6. TELL THEM TO SET ASIDE QUIET TIME: Encourage your teen to find a few minutes of alone time each day to relax, stretch or listen to music to reduce negative emotional states. Encourage them to plan a weekly workout schedule. Thirty minutes of aerobic exercise 3-5 times a week can help the mind and body handle stress.

7. MAKE SURE THEY ASK FOR HELP: Remind your son or daughter that it’s okay to ask for help – whether for academics, stress, or mental health. Make sure your teen knows about campus health programs, mental health services, and resources. Encourage him or her to seek help if needed. In addition, familiarize yourself with resources for parents and create a list of people you, as a parent, can reach out to on campus if you are concerned about your son or daughter’s health. If you’re worried about your child, consult with a therapist. If you are worried about your child’s drinking or drug use, please call our Parents Toll-Free Helpline at 1-855-DRUGFREE (1-855-378-4373) to speak with a trained and caring specialist.


    • If Your Child Calls Home Upset or Anxious: Dr. Grossman suggests trying to remain calm. First validate how they’re feeling (Ex: “It sounds like this is a really hard time for you,”) and be positive. If they’re struggling with grades, tell them you know they can turn it around. Reassure them that they’ll be okay. You can say, “I believe you can do it. I know you can handle it.” Remind them that they can’t control their emotions, but they can control their actions.
    • Be Aware of Benzodiazepine and Stimulant Abuse: Some students abuse prescription drugs not prescribed to them, such as benzodiazepines to feel calm, sleepy or less anxious and stimulants to stay up late and cram for exams. Learn more about the effects of benzodiazepine abuse and the effects of stimulant abuse.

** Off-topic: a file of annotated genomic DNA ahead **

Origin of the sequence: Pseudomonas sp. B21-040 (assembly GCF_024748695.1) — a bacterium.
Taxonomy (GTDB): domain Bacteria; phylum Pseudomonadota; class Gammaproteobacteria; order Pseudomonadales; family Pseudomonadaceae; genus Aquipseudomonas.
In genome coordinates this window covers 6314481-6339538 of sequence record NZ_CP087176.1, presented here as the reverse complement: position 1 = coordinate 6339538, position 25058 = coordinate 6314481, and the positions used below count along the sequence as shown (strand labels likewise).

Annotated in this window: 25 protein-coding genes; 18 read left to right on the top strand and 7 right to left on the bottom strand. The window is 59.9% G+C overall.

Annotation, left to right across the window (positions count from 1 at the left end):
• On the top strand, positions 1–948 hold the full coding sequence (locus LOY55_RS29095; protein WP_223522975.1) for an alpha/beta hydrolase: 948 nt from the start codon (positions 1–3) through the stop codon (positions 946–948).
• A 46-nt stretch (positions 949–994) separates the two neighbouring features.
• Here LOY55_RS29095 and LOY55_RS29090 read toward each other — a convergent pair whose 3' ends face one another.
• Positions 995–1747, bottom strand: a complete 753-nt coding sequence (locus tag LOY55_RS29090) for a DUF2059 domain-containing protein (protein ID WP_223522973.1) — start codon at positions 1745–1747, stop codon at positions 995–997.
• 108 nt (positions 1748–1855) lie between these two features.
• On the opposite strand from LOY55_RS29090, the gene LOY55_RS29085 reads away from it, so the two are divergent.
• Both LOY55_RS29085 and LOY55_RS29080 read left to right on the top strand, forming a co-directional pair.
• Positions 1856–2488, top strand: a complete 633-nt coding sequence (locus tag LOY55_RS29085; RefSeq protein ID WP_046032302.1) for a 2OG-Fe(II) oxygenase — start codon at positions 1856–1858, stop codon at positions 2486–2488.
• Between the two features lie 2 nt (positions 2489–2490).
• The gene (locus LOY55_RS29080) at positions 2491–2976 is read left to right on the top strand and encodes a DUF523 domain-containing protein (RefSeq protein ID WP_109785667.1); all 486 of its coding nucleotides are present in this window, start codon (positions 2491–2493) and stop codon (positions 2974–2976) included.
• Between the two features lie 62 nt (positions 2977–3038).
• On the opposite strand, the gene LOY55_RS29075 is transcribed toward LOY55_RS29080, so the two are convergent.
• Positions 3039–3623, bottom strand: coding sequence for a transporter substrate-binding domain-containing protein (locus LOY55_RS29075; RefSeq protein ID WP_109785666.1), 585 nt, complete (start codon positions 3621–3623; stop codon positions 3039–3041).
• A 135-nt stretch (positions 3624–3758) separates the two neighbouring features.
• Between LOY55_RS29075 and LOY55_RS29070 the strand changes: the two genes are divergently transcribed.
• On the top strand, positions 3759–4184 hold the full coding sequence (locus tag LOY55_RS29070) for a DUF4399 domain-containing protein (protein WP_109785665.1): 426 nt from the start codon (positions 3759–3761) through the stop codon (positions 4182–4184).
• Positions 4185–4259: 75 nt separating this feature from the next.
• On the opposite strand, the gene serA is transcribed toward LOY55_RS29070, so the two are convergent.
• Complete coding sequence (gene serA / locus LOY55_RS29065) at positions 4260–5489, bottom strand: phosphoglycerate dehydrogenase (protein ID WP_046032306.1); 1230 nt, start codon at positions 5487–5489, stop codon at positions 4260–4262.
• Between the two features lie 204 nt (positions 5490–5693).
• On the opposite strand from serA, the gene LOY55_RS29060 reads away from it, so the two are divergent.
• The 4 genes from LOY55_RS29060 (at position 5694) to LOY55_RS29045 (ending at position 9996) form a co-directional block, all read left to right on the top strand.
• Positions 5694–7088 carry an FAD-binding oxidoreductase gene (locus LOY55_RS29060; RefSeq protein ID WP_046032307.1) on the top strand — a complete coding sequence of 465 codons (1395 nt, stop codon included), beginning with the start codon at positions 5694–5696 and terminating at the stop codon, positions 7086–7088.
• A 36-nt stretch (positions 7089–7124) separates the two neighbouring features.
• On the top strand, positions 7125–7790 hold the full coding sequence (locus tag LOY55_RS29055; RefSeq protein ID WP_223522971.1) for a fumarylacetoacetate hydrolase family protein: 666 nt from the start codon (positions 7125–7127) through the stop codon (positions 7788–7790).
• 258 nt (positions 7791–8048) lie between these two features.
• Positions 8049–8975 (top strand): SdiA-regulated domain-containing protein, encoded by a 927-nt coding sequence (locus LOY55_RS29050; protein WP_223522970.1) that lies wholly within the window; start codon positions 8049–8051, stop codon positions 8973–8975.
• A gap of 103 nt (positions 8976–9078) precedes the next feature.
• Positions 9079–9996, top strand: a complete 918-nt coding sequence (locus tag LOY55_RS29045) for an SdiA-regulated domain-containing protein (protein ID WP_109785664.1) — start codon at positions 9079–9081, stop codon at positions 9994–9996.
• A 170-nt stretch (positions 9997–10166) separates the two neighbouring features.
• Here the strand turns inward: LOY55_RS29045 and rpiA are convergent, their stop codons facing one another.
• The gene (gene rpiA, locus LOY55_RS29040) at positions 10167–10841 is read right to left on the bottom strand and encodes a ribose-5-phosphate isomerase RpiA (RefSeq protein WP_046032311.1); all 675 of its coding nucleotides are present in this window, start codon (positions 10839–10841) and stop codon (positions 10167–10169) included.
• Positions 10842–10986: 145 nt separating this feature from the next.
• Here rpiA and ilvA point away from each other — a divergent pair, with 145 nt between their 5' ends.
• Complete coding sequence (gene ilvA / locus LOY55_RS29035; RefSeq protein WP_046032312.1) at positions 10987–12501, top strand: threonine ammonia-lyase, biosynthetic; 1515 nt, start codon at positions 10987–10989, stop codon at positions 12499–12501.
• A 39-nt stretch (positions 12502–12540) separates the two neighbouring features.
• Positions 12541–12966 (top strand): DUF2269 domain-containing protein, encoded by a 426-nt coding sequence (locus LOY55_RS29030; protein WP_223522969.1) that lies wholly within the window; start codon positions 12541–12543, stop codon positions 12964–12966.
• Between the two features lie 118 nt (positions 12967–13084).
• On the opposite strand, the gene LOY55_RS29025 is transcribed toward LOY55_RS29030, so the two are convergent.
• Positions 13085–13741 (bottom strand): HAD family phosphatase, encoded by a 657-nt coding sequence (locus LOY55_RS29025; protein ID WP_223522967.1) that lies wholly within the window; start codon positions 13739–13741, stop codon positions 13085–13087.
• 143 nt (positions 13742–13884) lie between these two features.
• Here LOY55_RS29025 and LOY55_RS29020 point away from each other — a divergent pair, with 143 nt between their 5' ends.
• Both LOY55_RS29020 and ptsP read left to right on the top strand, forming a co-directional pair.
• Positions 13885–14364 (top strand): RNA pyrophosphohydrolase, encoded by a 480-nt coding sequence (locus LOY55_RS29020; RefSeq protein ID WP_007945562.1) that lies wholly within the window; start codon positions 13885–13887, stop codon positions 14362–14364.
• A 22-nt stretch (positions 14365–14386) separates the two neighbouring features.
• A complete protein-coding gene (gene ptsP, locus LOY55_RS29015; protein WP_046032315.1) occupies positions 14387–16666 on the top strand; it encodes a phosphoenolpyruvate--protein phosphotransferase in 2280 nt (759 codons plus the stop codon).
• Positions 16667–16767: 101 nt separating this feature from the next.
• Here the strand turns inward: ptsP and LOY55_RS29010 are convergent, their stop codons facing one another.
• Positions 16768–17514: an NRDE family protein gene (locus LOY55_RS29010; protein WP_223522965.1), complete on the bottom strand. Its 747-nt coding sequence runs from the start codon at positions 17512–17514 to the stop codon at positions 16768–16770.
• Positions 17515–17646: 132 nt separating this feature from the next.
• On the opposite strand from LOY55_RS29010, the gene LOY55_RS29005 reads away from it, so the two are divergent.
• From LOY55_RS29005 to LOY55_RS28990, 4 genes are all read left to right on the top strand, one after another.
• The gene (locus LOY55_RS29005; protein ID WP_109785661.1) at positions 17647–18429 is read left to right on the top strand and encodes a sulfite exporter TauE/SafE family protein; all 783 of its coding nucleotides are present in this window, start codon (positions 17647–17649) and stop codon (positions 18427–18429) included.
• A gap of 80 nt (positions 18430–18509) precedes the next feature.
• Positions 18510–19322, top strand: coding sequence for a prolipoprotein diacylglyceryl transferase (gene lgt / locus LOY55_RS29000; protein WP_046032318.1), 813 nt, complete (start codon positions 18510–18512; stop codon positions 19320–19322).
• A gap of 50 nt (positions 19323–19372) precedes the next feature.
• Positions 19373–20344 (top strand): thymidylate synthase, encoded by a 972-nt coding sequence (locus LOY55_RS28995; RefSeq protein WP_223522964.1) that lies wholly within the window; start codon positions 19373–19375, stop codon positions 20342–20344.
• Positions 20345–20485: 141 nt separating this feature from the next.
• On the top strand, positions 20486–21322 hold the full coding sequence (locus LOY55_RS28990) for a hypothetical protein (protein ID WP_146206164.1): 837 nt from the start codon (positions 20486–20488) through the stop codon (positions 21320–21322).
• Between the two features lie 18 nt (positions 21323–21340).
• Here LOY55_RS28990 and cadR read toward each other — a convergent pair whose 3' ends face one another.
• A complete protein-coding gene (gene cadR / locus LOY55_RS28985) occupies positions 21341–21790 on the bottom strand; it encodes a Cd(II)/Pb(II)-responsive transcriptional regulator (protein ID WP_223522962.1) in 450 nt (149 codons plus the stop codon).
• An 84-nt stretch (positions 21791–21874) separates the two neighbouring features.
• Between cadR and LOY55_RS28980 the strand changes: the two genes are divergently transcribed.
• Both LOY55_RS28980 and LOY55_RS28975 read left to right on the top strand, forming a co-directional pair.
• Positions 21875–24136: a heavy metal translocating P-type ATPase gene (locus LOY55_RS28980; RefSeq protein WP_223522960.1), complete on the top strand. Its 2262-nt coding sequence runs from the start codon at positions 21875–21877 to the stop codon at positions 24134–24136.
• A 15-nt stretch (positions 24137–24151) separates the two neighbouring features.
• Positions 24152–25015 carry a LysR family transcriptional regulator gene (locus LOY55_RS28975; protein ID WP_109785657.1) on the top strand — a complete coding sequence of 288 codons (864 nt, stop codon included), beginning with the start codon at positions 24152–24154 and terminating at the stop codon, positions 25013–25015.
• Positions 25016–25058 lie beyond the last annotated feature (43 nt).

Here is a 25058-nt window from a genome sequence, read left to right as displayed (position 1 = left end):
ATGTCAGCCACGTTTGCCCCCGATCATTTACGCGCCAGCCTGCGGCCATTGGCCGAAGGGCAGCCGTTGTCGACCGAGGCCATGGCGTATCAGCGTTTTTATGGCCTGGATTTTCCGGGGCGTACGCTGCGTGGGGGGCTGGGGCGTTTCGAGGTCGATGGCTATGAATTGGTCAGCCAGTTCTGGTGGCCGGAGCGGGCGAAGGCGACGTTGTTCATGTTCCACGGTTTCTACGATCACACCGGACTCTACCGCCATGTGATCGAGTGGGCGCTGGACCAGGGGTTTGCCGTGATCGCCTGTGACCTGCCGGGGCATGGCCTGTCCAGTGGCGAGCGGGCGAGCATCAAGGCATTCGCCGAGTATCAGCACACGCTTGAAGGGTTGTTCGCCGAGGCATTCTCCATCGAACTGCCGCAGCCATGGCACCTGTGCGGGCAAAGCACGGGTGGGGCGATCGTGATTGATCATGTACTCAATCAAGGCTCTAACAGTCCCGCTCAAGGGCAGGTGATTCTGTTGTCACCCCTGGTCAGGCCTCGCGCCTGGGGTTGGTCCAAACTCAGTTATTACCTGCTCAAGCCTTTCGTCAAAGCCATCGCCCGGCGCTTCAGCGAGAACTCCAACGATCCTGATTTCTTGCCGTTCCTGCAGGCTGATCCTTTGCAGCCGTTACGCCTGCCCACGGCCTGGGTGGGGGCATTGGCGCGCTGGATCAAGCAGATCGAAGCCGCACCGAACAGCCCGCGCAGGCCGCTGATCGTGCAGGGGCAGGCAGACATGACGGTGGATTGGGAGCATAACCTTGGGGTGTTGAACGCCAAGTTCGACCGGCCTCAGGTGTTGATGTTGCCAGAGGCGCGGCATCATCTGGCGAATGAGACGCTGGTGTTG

• Discuss Drugs & Alcohol: Research shows that students who choose not to drink often do so because their parents discussed alcohol use and its adverse consequences with them. Talk about the dangers of drug and alcohol use, including medicine abuse, binge drinking, and mixing substances. Remind your child that using drugs and alcohol can impact their classwork, relationships, and safety. It can also impair judgment and lead to bad decision-making and risky situations. Come from a place of love. You can say, “If anything happened to you, I would be devastated,” or “Be true to who you are.”



To Help Your College Student Handle Stress and Anxiety:

  • Prepare him or her with breathing techniques, mindfulness and other tools to help him or her relax and redirect their thoughts.
  • Be sure he or she knows how and where to get help on campus.
  • Talk to him or her about the dangers of drinking and using drugs, including abusing prescription drugs not prescribed to him or her.

Bring BREAKING POINTS to Your Community

Host a screening of BREAKING POINTS, a documentary film that takes on the issue of study drugs and how they intersect with school stress. The package includes a Screening Guide with discussion questions and other bonus materials.

Breaking Points film
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    Peter Morgan

    September 8, 2016 at 9:22 AM

    Good article for parents! parents can decrease stress of their children by the tips described above. Students are very sensitive now a days and get stress easily from the burden of studies or etc.

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    fra frason

    August 26, 2016 at 5:57 AM

    very nice..post